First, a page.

6
\$\begingroup\$

The sep function separates string by the characters of seps, but it escapes the separates that are in quotes, like:

>>> sep("a b c d 'e f' g h", ' ')

['a', 'b', 'c', "'e f'", 'g', 'h']
def sep(string: str, *seps: str):
    res = []
    cur = ""
    s = False
    for c in string:
        if c == "'": s = not s  # Q
        if not s and c in seps:
            res.append(cur); cur = ""
        else: cur += c
    res.append(cur)
    return res

I'm using this function for a while and it works great, but it gets really slow on long strings. Of course, because it loops through the whole string. I've trying to make it fast but I failed. So I want to know how the performance of my code can be improved.

\$\endgroup\$
5
  • 3
    \$\begingroup\$ Have you looked at profiling your function as starting point? docs.python.org/3/library/profile.html \$\endgroup\$
    – Cam
    Oct 1, 2021 at 13:38
  • \$\begingroup\$ @Cam No before I didn't, just now I did what it says in the document. But what data should I include in the question from the result? \$\endgroup\$
    – Was
    Oct 1, 2021 at 15:18
  • 1
    \$\begingroup\$ What is the expected output of sep("a b'c' d", ' ')? Note: no space after the b. \$\endgroup\$
    – RootTwo
    Oct 1, 2021 at 21:29
  • \$\begingroup\$ @RootTwo It gives the expected answer, ['a', "b'c'", 'd'] \$\endgroup\$
    – Was
    Oct 2, 2021 at 2:48
  • 2
    \$\begingroup\$ Please do not update the code in your question to incorporate feedback from answers, doing so goes against the Question + Answer style of Code Review. This is not a forum where you should keep the most updated version in your question. Please see what you may and may not do after receiving answers. \$\endgroup\$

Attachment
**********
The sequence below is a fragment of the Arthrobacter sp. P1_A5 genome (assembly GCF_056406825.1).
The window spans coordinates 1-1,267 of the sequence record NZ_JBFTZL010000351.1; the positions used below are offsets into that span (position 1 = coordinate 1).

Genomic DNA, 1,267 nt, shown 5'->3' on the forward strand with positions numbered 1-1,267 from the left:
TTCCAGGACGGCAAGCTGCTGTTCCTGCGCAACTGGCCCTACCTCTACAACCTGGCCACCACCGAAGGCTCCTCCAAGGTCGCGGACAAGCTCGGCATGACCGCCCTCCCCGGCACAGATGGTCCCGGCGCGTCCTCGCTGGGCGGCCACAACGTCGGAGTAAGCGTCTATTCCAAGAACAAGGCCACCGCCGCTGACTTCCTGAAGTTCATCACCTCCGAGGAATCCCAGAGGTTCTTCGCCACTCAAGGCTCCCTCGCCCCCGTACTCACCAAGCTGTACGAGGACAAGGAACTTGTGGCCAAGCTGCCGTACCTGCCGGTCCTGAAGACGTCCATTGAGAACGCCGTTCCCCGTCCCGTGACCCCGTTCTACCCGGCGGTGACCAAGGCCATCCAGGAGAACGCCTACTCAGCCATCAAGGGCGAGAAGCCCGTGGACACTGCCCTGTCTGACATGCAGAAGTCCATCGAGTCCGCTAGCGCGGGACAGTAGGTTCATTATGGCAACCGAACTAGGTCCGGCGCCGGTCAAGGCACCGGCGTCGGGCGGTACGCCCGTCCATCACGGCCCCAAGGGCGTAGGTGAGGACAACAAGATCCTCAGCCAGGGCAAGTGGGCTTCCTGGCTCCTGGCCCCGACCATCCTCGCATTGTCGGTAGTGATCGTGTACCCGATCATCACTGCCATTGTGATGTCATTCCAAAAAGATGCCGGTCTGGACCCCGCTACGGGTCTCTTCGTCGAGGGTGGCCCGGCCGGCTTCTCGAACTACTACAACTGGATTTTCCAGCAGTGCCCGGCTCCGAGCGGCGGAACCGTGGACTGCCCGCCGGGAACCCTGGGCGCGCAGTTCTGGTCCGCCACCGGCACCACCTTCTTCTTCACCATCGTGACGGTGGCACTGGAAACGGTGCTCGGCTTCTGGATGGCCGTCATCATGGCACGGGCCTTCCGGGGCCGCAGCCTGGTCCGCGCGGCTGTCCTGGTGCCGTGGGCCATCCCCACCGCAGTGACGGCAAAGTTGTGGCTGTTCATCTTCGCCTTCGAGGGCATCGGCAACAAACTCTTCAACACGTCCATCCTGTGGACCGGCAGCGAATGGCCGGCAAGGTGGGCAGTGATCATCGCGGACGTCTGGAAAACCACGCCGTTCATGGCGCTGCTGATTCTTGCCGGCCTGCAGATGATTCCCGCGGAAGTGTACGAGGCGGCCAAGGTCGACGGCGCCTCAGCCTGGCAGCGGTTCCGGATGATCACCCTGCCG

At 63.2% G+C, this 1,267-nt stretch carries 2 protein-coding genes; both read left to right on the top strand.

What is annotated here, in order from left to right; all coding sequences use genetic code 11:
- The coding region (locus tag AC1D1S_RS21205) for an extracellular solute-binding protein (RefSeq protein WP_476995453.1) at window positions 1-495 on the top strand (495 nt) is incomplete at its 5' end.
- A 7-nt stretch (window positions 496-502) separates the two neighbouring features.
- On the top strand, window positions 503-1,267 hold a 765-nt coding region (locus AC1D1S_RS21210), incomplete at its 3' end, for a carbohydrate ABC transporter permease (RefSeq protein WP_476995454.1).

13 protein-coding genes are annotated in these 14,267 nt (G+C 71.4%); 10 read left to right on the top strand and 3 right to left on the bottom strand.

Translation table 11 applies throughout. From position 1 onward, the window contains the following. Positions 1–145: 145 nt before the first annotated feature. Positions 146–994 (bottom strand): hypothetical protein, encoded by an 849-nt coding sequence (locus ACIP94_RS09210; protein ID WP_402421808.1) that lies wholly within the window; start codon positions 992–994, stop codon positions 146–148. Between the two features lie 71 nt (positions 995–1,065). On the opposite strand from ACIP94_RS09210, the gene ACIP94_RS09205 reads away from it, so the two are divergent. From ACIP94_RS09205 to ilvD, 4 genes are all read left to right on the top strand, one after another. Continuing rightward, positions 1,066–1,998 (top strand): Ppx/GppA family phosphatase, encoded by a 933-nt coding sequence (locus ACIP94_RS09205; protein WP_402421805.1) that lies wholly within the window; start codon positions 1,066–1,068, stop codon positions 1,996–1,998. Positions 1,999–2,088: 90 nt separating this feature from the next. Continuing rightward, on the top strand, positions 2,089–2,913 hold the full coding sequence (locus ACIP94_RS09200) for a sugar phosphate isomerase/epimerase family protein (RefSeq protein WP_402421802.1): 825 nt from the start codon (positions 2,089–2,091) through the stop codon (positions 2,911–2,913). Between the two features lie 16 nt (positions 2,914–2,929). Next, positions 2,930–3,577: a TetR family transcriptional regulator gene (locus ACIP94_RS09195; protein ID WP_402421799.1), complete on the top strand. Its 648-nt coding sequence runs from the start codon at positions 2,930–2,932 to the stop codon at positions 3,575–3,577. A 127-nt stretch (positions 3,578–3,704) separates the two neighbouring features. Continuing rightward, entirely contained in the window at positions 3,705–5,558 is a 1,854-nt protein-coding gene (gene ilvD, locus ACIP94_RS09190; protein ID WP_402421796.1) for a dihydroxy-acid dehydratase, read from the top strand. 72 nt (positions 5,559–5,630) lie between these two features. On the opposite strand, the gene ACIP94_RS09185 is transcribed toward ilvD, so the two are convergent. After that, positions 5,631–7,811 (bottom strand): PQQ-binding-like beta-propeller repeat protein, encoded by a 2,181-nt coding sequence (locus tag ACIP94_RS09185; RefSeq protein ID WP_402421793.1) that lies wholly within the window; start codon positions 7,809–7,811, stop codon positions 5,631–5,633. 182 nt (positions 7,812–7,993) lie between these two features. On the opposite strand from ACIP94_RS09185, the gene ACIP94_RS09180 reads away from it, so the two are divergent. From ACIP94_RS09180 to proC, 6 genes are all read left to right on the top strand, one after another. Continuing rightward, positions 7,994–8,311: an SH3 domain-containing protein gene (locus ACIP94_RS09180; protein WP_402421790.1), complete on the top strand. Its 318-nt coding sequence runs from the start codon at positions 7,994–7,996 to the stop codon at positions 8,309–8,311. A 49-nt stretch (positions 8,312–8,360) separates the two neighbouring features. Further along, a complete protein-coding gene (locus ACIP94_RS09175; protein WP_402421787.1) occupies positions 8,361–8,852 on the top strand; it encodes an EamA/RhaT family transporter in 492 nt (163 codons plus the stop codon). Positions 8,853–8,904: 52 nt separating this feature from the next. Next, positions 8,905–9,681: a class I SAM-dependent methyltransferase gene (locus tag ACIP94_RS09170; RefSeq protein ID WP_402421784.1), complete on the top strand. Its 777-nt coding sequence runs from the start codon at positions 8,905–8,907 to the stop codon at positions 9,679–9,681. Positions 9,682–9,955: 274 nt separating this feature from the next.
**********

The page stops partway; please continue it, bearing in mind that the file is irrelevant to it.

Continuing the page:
– Mast
    Oct 2, 2021 at 11:32

2 Answers 2

5
\$\begingroup\$

There are a couple of different ways you might want to explore if you're looking for optimization opportunities here.

To start off, consider that if you have "a b c d 'e f' g h" as an input string, you can save yourself a potentially hefty amount of effort simply skipping over the entire quoted substring. In other words, if you start with text = "a b c d 'e f' g h" and you split it using the single quote as the separator, you immediately break off all of the pieces you don't need to process.

>>> text = "a b c d 'e f' g h"
>>> text.split("'")
['a b c d ', 'e f', ' g h']

From this point, all you really need to do is keep track of whether you're dealing with a quoted substring or not. If you are, just add it to the list of substrings (I added the single quotes around them like you did, although I'm not really sure what the purpose of that is). If you're not, go ahead and split the string using the separators like you normally would.

This is what I came up with. I actually started out with a super-complicated solution when I thought of the quoted-substring shortcut.

from string import whitespace
from typing import List, Text


def separate_substrings(input_string: Text, *separators: Text) -> List[Text]:
    """Split an input string based on the specified separators.
    
    The `separate_substrings` function correctly handles quoted substrings
    within the input string, returning the entire contents of a quote as a
    single quoted lexeme.

    Parameters
    ----------
    input_string : Text
        The `input_string` parameter contains the entire contents which are to
        be lexed.
    
    separators : text
        The `separators` argument is a list of delimiters which mark the end of
        one lexeme and the start of another.